[Issue 78] Media Monitoring: Extract of Press News on Higher Education in Africa

  1. IOL News

Food security and socio-economic development: revisiting investment in agricultural research and development (South Africa)

The economic and agricultural landscape in southern Africa has undergone considerable change in the past few decades All countries in this region have experienced robust economic growth and improvement in human development indices, reducing poverty and malnutrition to a great extent. Yet, it remains home to sizeable proportion of the population’s poor and malnourished people. Eleven out of the 14 southern African countries (this excludes the island states of Mauritius, Seychelles and Madagascar), under the auspices of the Southern Africa Development Community (SADC) have an estimated 130 million people inhabiting an area of about 555 million hectares, thus giving a population density of 23.5 people per square kilometre. The population places an enormous burden on the relatively small and declining natural and agricultural resource base. Dealing with such issues reminds one of Thomas Malthus’s (1766-1834) hypothesis. It postulates that a rapidly growing population will inevitably outstrip any society’s capacity to produce enough food. This will result in mass starvation and human misery. Though humanity has been largely able to avert the doomsday prediction, thanks to the development of modern cutting-edge agricultural research and development and technologies, increasing hunger and malnutrition remain a stark reality especially in resource-poor countries like some in southern Africa, where 34% (44.8 million people) of the population suffers from food insecurity, according to a recent SADC report. Food insecurity increased by 10% in the region last year compared to the previous year, largely as a result of the Covid-19 pandemic, climate change-induced change, conflict (collapsed governance) and economic challenges. Despite agriculture playing an important role in the SADC economy, with most inhabitants depending on agriculture as their main source of livelihood, accounting for about 8% of the regional GDP, government expenditure on agricultural research and development remains shockingly low in most countries. The threatening situation of hunger and food insecurity is farther compounded by poor agricultural infrastructure, inappropriate use of resources, and inadequate investment in agricultural research and development. Though southern Africa has more technical and scientific expertise in research and development than before, the prevalence of hunger and malnutrition indicates that there is plenty of room to improve.

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2. The Source

Africa Initiative awards new round of pilot grants (Africa)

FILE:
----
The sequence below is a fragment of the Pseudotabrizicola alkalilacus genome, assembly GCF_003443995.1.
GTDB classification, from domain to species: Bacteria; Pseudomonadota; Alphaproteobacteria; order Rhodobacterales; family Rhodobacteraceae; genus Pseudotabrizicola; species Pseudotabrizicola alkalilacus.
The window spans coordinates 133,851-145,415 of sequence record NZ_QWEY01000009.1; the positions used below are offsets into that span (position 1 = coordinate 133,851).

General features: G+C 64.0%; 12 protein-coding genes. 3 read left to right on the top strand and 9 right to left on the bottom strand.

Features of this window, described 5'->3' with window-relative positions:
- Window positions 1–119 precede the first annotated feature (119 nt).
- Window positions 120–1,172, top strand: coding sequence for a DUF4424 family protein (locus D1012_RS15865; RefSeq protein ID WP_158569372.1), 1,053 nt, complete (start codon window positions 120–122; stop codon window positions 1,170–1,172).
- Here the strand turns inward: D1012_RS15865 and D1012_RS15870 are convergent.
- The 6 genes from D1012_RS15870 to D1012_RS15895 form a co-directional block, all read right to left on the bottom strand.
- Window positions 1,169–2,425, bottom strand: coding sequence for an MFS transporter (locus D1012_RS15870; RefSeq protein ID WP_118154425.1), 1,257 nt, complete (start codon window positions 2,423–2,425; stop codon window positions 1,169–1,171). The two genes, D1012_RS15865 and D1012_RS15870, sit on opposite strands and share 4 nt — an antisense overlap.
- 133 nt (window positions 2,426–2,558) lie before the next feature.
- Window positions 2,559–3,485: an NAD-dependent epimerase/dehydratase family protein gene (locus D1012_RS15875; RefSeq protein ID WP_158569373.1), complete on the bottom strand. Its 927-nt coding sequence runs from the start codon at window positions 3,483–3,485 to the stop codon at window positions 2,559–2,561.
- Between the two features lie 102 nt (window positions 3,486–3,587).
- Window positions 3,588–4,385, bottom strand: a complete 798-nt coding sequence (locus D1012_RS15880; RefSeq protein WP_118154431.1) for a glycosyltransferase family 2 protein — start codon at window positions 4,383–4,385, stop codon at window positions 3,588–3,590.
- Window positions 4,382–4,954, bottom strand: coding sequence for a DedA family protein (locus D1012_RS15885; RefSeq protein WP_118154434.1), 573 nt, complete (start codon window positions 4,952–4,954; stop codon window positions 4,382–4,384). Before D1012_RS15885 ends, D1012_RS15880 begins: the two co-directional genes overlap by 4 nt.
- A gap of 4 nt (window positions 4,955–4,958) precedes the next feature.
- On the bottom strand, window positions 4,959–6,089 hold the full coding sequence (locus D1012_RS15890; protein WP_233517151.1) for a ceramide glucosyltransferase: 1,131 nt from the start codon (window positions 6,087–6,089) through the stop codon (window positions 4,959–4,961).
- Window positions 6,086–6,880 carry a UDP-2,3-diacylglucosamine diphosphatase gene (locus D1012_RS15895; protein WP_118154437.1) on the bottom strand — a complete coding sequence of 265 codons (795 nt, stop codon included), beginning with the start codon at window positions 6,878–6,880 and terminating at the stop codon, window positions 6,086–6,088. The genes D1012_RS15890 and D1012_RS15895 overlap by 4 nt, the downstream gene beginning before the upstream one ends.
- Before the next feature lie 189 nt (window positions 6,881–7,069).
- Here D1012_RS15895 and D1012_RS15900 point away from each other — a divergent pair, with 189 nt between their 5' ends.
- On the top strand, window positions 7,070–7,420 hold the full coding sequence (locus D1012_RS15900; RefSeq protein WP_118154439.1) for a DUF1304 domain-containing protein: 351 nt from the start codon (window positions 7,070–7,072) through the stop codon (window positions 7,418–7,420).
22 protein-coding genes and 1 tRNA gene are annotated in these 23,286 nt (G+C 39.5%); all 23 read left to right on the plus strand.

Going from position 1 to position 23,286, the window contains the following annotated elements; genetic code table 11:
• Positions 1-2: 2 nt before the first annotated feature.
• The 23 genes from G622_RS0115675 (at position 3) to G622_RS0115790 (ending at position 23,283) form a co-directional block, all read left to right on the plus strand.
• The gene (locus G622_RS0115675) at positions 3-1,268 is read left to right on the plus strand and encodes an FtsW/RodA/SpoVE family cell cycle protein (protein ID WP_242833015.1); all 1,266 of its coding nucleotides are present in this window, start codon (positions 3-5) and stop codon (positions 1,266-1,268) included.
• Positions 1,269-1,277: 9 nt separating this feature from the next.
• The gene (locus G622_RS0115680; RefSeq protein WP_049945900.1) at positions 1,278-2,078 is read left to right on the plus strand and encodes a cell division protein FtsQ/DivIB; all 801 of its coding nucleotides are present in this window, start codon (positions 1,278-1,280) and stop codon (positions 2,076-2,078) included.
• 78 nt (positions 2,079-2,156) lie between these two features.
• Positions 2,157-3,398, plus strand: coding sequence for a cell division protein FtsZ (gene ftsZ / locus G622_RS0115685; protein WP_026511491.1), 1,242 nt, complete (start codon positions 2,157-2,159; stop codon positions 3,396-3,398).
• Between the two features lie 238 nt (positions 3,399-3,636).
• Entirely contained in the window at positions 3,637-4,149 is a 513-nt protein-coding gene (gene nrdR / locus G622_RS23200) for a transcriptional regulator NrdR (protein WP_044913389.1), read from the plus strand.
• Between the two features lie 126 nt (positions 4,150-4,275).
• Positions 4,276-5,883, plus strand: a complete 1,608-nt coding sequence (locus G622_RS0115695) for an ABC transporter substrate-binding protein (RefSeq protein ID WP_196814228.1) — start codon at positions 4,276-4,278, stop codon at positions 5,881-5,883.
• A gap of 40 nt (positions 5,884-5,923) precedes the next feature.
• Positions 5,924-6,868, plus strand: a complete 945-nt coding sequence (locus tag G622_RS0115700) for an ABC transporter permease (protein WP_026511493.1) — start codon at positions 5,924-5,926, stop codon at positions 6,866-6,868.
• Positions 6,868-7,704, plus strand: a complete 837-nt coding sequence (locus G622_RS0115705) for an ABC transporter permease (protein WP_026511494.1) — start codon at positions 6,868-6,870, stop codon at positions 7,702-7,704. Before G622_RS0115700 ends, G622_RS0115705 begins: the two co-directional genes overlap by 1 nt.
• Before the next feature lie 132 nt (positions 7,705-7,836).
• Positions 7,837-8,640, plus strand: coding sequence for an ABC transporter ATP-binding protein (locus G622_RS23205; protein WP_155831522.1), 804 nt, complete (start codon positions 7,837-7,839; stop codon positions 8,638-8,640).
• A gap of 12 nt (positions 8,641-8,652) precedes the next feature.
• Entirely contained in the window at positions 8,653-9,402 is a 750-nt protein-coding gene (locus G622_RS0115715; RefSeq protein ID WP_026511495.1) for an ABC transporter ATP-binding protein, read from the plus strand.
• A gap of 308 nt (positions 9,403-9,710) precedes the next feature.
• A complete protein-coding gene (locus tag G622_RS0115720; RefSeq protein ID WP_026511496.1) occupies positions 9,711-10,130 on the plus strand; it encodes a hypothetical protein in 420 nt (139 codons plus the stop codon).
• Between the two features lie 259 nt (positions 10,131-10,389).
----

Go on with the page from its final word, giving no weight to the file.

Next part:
While the COVID-19 pandemic continues to curtail nonessential travel, it hasn’t tamped down interest in interdisciplinary partnerships involving Washington University in St. Louis faculty and their colleagues across the globe. Case in point: the university’s Africa Initiative recently received more than two-dozen proposals from faculty as part of its call for proposals to fund research projects on the continent. The applicant pool was so robust, the Institute for Public Health and the McDonnell International Scholars Academy boosted the number of awards available from three to eight. “The level of interest in the Africa Initiative pilot grant program this year was very high, as was the quality of projects,” said Kurt Dirks, vice chancellor for international affairs and director of the McDonnell Academy. “While the pandemic created a temporary hurdle to international collaboration, the need for the research and the interest remained unchanged. Our faculty remain eager to partner with scholars around the globe to make important discoveries. We were pleased to award funding to faculty projects engaging collaborators in Cameroon, Ghana, Nigeria, South Africa and Uganda, and we look forward to seeing the results of these partnerships come to fruition.” The Africa Initiative funded a total of eight projects involving five countries on the continent: Cameroon, Ghana, Nigeria, South Africa and Uganda. The grants, provided with support from Nestle Purina, will fund earlystage projects designed to build new collaborations with African institutions and their faculty. Winning proposals came from Arts & Sciences, the Brown School, the McKelvey School of Engineering, the Sam Fox School of Design & Visual Arts and the School of Medicine. All of the projects are interdisciplinary and address wide-ranging social and medical issues, from health literacy during the pandemic to gender-based violence to reducing dangerous human-wildlife interactions. Krista Milich, assistant professor of biological anthropology in Arts & Sciences, and Penina Acayo Laker, assistant professor at the Sam Fox School, are collaborating with colleagues at Makerere University in Uganda to launch a community-based design research project in partnership with people who live near Kibale National Park. Their goal is to craft messages and symbols that will reinforce positive and safe human-wildlife interactions. “The importance of collaborative research opportunities in Africa is obvious,” Milich said. “Given the current COVID-19 pandemic, which is part of a continuum of increasing rates of emerging infectious diseases of zoonotic origin, I would like to think that the whole world now recognizes the need for these types of collaborations — the importance of working together to create conditions in which there are reduced interactions between humans and wildlife and better communication about how to achieve those goals. “Unfortunately, I think despite the global attention to this pandemic, that message has not been articulated well to the public, so I’m thrilled to be working with Penina Acayo Laker on this project and to learn these types of health communication skills from her.” To see a full list of the funded pilot projects and for more information about them, visit the university’s global website.